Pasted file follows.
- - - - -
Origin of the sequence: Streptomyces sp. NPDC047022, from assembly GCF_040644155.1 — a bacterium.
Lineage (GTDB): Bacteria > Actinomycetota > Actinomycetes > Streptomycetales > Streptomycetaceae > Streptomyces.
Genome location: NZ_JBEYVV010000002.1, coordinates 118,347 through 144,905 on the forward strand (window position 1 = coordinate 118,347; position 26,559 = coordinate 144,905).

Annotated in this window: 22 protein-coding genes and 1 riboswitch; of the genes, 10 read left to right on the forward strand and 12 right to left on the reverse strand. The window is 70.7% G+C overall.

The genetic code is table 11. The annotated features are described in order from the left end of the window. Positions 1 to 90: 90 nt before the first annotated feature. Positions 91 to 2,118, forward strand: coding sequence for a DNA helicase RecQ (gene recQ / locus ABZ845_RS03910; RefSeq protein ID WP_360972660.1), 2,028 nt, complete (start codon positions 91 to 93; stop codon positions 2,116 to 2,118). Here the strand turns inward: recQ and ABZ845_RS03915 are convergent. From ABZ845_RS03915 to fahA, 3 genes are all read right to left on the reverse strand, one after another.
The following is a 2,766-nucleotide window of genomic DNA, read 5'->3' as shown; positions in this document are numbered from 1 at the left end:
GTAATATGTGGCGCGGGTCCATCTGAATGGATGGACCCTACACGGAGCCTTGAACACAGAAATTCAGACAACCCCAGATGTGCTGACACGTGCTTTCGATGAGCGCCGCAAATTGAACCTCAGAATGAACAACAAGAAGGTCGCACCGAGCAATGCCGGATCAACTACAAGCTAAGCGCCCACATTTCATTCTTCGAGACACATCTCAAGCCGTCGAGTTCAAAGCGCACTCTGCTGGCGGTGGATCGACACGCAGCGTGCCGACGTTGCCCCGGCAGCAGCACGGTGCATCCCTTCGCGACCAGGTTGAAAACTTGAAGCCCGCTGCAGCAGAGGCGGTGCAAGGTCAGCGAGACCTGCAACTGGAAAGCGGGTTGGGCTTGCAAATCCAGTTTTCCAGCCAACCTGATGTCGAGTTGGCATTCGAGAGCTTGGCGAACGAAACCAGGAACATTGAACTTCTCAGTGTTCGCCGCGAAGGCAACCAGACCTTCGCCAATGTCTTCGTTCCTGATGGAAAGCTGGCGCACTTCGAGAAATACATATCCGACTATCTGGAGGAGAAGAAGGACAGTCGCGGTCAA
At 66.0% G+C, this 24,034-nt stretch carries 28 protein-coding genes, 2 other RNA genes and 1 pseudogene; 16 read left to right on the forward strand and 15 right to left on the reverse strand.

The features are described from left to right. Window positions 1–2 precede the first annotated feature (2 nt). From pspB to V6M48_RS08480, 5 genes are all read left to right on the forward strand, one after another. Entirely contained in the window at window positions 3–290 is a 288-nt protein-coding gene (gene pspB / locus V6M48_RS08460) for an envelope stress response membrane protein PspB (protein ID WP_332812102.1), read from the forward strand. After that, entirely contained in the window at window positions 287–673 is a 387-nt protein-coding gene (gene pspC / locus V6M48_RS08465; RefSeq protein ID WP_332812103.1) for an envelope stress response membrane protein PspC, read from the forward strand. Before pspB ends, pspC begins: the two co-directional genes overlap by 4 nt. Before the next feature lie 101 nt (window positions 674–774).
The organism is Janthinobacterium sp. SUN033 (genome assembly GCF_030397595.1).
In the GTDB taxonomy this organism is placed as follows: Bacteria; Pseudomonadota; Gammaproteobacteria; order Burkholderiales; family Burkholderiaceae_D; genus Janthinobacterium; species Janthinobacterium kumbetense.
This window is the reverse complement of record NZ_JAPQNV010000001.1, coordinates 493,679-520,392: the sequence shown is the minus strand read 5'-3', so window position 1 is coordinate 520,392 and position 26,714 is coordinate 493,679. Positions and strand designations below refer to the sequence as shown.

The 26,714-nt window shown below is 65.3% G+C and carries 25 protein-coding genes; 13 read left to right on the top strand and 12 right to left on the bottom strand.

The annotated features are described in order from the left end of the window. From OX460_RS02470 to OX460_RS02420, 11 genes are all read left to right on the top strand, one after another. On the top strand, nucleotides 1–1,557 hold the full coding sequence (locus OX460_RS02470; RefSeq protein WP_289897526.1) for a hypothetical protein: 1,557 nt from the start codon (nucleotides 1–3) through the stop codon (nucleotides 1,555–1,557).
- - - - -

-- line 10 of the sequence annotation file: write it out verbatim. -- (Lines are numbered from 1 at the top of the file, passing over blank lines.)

The organism is Janthinobacterium sp. SUN033 (genome assembly GCF_030397595.1).